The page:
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Jun 2, 2021 Florent Hainaut #IT

Virtual reality: the future of telecommuting?

Since the beginning of the COVID crisis, many of us have switched to full-time telecommuting. This change has not been without difficulties. In spite of the multiplication of means of communication, all the videoconferences and the lack of human relations, telecommuting seems to become a norm. Many companies have already announced that they are going to introduce telework in a sustainable way.

Recently, virtual reality and augmented reality are booming: in video games, in art and fashion, but more recently also in the work world. Indeed, several companies have reinvented the way of conceiving remote work.

Virtual reality and augmented reality: what is the difference?

Virtual reality is a technology that allows a person to be immersed in an artificial world that has been digitally created. The experience is both visual, auditory and even in some cases tactile. This experience is made possible by a helmet that places a 3D display system under the nose and in front of the eyes. Often the helmets are even equipped with sensors that detect the movements of the head in order to look around.

Augmented reality is a technology that allows the integration of 3D visual elements in a real environment. The principle is to combine the real and the virtual in order to give a real illusion to the user.

Since when and how are these technologies used?

The virtual reality market is not very recent but for a few years and with the arrival of consumer headsets, it has opened up other markets. In some specific sectors of activity, virtual reality has already been at work for several years. We are thinking for example of the aeronautics or architecture fields.

We can for example design future products with normal tools, while seeing the change in real time, whether it is the design of a car or the creation of clothing or for the architect the whole room or building.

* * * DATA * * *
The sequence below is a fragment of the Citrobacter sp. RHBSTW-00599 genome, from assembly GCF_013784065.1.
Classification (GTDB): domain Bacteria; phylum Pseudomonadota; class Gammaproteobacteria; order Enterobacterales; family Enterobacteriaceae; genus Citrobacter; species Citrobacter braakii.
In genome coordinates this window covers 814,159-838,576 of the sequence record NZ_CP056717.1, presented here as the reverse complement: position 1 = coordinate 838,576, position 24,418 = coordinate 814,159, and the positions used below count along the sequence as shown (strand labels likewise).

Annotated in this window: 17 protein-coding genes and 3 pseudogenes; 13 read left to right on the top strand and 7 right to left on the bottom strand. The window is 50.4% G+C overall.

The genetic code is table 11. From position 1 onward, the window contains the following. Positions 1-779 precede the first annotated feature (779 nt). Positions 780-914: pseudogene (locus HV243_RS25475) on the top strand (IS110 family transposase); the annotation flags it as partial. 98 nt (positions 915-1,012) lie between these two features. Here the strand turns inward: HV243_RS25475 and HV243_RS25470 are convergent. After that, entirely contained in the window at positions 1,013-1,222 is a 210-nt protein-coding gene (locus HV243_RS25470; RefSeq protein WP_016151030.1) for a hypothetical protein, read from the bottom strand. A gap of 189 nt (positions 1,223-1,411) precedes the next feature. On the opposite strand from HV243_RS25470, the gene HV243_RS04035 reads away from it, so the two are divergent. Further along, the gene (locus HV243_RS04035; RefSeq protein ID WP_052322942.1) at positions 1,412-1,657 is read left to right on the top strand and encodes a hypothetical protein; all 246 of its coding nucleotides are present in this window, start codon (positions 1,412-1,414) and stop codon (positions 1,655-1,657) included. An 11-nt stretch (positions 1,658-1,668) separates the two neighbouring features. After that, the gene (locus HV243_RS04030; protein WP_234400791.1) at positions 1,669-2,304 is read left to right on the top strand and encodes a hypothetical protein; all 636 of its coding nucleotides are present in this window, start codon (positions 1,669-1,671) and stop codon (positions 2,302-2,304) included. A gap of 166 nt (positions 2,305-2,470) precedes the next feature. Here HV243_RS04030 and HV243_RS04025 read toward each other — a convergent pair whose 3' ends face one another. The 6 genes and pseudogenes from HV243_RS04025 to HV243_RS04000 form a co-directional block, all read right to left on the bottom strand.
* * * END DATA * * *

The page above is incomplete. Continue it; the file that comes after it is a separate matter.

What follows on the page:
Virtual reality has also already been used in several cases to train professionals. Airplane pilots, surgeons or supermarket employees use it. Training solutions that have more and more success.

Virtual reality to recreate the link

As VR becomes less expensive, it becomes more accessible. Lately, more and more companies have access to VR solutions. Instead of being alone in front of your screen during a video conference, some companies decide to offer VR headsets to their employees which allows them to have the feeling of presence of their colleagues even if they are in fact avatars. You also have the possibility to present a Powerpoint or to work/discuss together.

>> TO SEE: Artificial intelligence: is it riskier to be a lawyer or a plumber? 

Find the balance between the virtual and the real

It's hard to stay in a VR headset for more than an hour because of eye strain and blue light. Like any technology, headsets raise questions about their effect on health or risks to the eyes. It is strongly recommended to take at least 10-15 minutes of break every hour. If headsets can raise questions about their harmful effects on the eyes, physical accidents are likely to be the most common.

In conclusion, virtual reality does not go well with the eyes, but there is nothing to worry about, say health professionals. You just have to use common sense and take regular breaks to rest your eyes. So you don't risk spending your day with a virtual reality headset on your head. However, another company is making a place for itself on the market of the future: Neuralink.  

Connecting directly to the brain: the next step?

Neuralink is a company founded by Elon Musk and 8 other engineers that aims to create a "superhuman cognitive capacity". The firm wants to implant small flexible wires in the human brain and place a wearable chip behind the ear. The chip should transfer wirelessly to a smartphone or PC the information dictated by the wires implanted in the brain. Would you be willing to have a chip implanted? Will this solution revolutionize the future? Answer in a few years...